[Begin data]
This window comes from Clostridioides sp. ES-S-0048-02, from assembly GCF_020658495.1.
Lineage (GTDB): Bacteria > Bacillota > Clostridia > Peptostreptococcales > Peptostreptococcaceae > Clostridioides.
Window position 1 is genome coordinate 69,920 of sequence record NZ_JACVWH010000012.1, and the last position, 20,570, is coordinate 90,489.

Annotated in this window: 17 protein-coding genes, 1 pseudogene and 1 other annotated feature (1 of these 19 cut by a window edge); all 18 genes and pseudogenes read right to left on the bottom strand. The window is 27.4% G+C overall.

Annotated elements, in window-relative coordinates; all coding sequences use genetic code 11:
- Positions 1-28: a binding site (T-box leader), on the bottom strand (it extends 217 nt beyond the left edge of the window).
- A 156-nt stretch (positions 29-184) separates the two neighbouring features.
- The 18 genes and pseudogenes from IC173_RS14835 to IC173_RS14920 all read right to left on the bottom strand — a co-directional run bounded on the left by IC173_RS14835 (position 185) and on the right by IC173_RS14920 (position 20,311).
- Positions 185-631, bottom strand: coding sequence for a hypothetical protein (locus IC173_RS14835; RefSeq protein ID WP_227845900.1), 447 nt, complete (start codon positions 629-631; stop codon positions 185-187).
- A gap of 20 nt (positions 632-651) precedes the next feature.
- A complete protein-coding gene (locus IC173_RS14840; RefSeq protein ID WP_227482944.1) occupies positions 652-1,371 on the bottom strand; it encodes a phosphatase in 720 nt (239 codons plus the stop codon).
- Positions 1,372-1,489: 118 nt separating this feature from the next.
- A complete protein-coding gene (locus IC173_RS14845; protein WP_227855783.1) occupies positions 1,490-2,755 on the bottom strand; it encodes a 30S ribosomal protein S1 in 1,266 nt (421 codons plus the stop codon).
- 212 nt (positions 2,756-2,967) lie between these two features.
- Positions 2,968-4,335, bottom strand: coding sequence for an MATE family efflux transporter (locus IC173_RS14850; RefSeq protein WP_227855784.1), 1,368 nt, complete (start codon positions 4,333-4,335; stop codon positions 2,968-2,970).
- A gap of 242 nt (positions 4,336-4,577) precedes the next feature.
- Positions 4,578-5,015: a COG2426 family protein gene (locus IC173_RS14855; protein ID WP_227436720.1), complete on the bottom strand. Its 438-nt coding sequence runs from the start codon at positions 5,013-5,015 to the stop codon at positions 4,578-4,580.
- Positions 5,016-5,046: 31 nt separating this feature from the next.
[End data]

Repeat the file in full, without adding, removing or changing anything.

This window comes from Clostridioides sp. ES-S-0048-02, from assembly GCF_020658495.1.
Lineage (GTDB): Bacteria > Bacillota > Clostridia > Peptostreptococcales > Peptostreptococcaceae > Clostridioides.
Window position 1 is genome coordinate 69,920 of sequence record NZ_JACVWH010000012.1, and the last position, 20,570, is coordinate 90,489.

Annotated in this window: 17 protein-coding genes, 1 pseudogene and 1 other annotated feature (1 of these 19 cut by a window edge); all 18 genes and pseudogenes read right to left on the bottom strand. The window is 27.4% G+C overall.

Annotated elements, in window-relative coordinates; all coding sequences use genetic code 11:
- Positions 1-28: a binding site (T-box leader), on the bottom strand (it extends 217 nt beyond the left edge of the window).
- A 156-nt stretch (positions 29-184) separates the two neighbouring features.
- The 18 genes and pseudogenes from IC173_RS14835 to IC173_RS14920 all read right to left on the bottom strand — a co-directional run bounded on the left by IC173_RS14835 (position 185) and on the right by IC173_RS14920 (position 20,311).
- Positions 185-631, bottom strand: coding sequence for a hypothetical protein (locus IC173_RS14835; RefSeq protein ID WP_227845900.1), 447 nt, complete (start codon positions 629-631; stop codon positions 185-187).
- A gap of 20 nt (positions 632-651) precedes the next feature.
- A complete protein-coding gene (locus IC173_RS14840; RefSeq protein ID WP_227482944.1) occupies positions 652-1,371 on the bottom strand; it encodes a phosphatase in 720 nt (239 codons plus the stop codon).
- Positions 1,372-1,489: 118 nt separating this feature from the next.
- A complete protein-coding gene (locus IC173_RS14845; protein WP_227855783.1) occupies positions 1,490-2,755 on the bottom strand; it encodes a 30S ribosomal protein S1 in 1,266 nt (421 codons plus the stop codon).
- 212 nt (positions 2,756-2,967) lie between these two features.
- Positions 2,968-4,335, bottom strand: coding sequence for an MATE family efflux transporter (locus IC173_RS14850; RefSeq protein WP_227855784.1), 1,368 nt, complete (start codon positions 4,333-4,335; stop codon positions 2,968-2,970).
- A gap of 242 nt (positions 4,336-4,577) precedes the next feature.
- Positions 4,578-5,015: a COG2426 family protein gene (locus IC173_RS14855; protein ID WP_227436720.1), complete on the bottom strand. Its 438-nt coding sequence runs from the start codon at positions 5,013-5,015 to the stop codon at positions 4,578-4,580.
- Positions 5,016-5,046: 31 nt separating this feature from the next.